Re: [Pearg] Website fingerprinting with QUIC

Ali Hussain <> Wed, 24 February 2021 07:21 UTC

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From: Ali Hussain <>
Date: Wed, 24 Feb 2021 15:21:11 +0800
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To: Siby Sandra Deepthy <>
Cc: Christian Huitema <>, "" <>
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Subject: Re: [Pearg] Website fingerprinting with QUIC
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Hi Sandra,

I would be interested to join the review of literature around this topic.


Ali Hussain

On Mon, 22 Feb 2021, 11:20 pm Siby Sandra Deepthy, <>

> Hi Christian,
> Some of my colleagues and I are currently working on this problem. If
> there are others working/interested in this area, we'd be happy to chat!
> Regards,
> Sandra
> ------------------------------
> *From:* Pearg <> on behalf of Christian Huitema <
> *Sent:* Thursday, February 4, 2021 9:51:59 PM
> *To:*
> *Subject:* [Pearg] Website fingerprinting with QUIC
> I just saw this paper: Website Fingerprinting on Early QUIC Traffic,
> <;!!Emaut56SYw!kXz4ZIkt-vgb-C_c-7Zccfeyn0EVJivN7iQUAvXg6BorOv_W2qbbDVXLDsB0DoW-tw$>
> .
> The authors describe how they trains models to recognize web sites from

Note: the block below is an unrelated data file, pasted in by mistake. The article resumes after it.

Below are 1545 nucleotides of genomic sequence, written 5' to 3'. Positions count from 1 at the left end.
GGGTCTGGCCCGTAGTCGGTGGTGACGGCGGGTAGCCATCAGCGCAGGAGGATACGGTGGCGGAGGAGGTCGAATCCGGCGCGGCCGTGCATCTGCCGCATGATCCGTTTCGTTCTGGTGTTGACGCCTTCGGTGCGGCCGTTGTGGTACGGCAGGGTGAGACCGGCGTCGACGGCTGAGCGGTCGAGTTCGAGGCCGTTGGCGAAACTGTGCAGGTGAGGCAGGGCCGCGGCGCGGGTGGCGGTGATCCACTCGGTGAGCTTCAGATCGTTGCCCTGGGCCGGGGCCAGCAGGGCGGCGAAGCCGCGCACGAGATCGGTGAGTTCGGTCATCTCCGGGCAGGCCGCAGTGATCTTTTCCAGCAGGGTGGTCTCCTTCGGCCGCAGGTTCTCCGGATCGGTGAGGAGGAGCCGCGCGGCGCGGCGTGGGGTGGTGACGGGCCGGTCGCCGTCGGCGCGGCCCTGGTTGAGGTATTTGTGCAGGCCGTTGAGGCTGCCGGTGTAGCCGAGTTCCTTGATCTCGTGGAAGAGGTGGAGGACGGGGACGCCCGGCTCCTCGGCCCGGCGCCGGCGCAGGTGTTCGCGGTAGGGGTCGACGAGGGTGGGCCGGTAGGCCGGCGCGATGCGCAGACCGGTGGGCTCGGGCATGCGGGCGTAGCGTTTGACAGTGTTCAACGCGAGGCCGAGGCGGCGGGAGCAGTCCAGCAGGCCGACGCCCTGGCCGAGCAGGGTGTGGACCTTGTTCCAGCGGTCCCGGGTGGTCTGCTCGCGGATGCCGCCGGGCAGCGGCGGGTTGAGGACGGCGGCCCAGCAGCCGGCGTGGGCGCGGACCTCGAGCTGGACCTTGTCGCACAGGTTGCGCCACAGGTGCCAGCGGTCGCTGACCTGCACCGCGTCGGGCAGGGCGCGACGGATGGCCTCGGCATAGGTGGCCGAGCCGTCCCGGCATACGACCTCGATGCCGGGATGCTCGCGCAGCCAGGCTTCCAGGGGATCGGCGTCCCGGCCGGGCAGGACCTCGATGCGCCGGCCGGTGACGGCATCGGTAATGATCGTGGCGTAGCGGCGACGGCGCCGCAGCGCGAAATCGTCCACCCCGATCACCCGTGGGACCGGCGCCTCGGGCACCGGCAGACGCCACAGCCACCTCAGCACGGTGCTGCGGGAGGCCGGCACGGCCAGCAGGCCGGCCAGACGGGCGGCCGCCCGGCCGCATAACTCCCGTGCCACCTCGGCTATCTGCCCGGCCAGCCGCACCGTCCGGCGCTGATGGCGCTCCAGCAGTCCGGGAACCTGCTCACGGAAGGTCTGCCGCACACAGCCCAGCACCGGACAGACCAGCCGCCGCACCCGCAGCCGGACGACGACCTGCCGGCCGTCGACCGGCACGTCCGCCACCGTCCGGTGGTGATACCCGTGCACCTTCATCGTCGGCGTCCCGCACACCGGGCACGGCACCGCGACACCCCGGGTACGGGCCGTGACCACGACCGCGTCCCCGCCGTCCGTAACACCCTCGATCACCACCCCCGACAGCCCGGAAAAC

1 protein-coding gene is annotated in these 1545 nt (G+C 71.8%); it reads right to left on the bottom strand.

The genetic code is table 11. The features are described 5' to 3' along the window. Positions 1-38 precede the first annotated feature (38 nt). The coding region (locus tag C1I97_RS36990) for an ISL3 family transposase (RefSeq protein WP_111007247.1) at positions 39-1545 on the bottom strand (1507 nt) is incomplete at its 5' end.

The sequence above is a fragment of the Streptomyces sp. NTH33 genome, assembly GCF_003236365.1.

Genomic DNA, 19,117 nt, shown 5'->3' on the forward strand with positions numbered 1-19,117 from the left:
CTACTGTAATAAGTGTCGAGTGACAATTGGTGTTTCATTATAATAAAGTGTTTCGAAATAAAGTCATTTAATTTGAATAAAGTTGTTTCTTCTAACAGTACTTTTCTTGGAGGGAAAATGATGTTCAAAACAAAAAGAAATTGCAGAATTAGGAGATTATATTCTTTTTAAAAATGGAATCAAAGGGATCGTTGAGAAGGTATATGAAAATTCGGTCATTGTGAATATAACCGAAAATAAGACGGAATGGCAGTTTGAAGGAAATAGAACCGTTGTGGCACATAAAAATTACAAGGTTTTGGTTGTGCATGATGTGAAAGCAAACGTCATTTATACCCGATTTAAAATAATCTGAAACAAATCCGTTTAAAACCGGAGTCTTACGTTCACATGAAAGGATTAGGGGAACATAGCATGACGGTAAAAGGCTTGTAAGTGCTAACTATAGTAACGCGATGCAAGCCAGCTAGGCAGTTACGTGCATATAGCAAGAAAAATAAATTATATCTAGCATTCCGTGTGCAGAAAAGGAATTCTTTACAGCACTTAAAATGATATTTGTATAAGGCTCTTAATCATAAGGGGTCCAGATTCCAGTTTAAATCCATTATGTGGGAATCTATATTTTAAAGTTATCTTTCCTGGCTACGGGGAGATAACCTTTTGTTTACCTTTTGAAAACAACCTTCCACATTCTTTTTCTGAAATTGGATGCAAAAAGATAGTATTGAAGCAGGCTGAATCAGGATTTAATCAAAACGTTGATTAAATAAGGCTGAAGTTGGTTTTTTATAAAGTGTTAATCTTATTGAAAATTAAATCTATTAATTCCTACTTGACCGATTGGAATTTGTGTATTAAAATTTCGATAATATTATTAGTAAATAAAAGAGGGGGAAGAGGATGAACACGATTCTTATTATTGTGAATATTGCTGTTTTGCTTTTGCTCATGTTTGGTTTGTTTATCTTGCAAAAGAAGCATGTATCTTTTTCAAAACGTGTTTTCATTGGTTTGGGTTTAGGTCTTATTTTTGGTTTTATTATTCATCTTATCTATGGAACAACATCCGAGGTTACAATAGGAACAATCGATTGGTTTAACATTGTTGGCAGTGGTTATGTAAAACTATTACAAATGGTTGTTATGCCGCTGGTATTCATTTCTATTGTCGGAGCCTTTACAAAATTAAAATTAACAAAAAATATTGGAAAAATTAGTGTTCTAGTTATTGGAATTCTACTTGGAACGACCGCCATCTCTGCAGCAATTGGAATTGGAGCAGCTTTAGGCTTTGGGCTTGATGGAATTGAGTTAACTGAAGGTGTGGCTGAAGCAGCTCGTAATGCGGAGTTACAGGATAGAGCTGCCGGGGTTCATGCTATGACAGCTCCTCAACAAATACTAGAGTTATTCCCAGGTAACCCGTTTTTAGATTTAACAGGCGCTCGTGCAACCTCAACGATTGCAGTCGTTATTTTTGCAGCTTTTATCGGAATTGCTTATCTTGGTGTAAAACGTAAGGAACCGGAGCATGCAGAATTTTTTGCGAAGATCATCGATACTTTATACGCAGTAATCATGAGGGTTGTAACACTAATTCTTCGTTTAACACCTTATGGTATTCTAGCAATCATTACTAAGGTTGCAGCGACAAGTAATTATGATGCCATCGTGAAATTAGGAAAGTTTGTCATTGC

> observations of traffic pattern, using features like packet observed in
> both directions of traffic and classification of packets as
> short/medium/full length. They claim that such fingerprinting is easier
> when the transport is using QUIC than when it is using HTTPS. There are
> some limitations in this paper. They test against an early version of
> Google QUIC, not the latest IETF version. They use only the Chrome client,
> thus have to consider just one rendering sequence. They force the clients
> to clear their caches and thus download the full sites, which makes
> identification easier. And they use somewhat charged language, like "the
> insecurity characteristic of QUIC", when they merely demonstrated
> vulnerability to traffic fingerprinting. But then, yes, the results are
> interesting.
> When I see papers like that, I am always of two minds. On one hand, I know
> that some features of the QUIC transport like PING or PAD frames make it
> easy to pad packet sizes and to inject traffic that does not interfere with
> the application, and that proper use of such padding and injection might
> disturb the finger printing models used by censors. On the other hand, I am
> aware of the tit-for-tat competition that will ensue, with better
> obfuscation driving development of more efficient finger printing models.
> Still, I wonder whether someone is working on that today: train
> fingerprinting models using techniques similar to those in the paper, and
> then compare how different models of padding and packet injection disturb
> this fingerprinting.
> -- Christian Huitema
> --
> Pearg mailing list